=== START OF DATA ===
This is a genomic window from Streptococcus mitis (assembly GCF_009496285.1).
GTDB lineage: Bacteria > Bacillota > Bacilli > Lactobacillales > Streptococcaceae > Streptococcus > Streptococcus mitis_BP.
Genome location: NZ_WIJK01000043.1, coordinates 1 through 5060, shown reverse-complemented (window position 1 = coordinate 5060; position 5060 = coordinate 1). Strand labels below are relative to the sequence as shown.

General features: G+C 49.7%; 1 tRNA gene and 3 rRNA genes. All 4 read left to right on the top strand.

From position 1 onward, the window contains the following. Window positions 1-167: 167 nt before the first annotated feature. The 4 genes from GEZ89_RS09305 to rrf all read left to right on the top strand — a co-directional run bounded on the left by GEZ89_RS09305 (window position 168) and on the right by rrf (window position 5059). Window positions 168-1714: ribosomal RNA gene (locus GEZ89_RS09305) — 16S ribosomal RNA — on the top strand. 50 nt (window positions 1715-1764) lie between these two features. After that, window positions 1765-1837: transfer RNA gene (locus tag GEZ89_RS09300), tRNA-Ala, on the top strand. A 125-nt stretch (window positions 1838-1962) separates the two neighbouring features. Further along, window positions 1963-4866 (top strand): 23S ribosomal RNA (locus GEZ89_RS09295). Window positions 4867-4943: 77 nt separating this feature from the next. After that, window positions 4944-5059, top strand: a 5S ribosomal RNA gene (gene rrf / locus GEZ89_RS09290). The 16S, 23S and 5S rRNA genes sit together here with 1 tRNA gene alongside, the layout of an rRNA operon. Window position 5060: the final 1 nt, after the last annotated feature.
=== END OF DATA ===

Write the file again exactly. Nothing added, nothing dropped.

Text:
This is a genomic window from Streptococcus mitis (assembly GCF_009496285.1).
GTDB lineage: Bacteria > Bacillota > Bacilli > Lactobacillales > Streptococcaceae > Streptococcus > Streptococcus mitis_BP.
Genome location: NZ_WIJK01000043.1, coordinates 1 through 5060, shown reverse-complemented (window position 1 = coordinate 5060; position 5060 = coordinate 1). Strand labels below are relative to the sequence as shown.

General features: G+C 49.7%; 1 tRNA gene and 3 rRNA genes. All 4 read left to right on the top strand.

From position 1 onward, the window contains the following. Window positions 1-167: 167 nt before the first annotated feature. The 4 genes from GEZ89_RS09305 to rrf all read left to right on the top strand — a co-directional run bounded on the left by GEZ89_RS09305 (window position 168) and on the right by rrf (window position 5059). Window positions 168-1714: ribosomal RNA gene (locus GEZ89_RS09305) — 16S ribosomal RNA — on the top strand. 50 nt (window positions 1715-1764) lie between these two features. After that, window positions 1765-1837: transfer RNA gene (locus tag GEZ89_RS09300), tRNA-Ala, on the top strand. A 125-nt stretch (window positions 1838-1962) separates the two neighbouring features. Further along, window positions 1963-4866 (top strand): 23S ribosomal RNA (locus GEZ89_RS09295). Window positions 4867-4943: 77 nt separating this feature from the next. After that, window positions 4944-5059, top strand: a 5S ribosomal RNA gene (gene rrf / locus GEZ89_RS09290). The 16S, 23S and 5S rRNA genes sit together here with 1 tRNA gene alongside, the layout of an rRNA operon. Window position 5060: the final 1 nt, after the last annotated feature.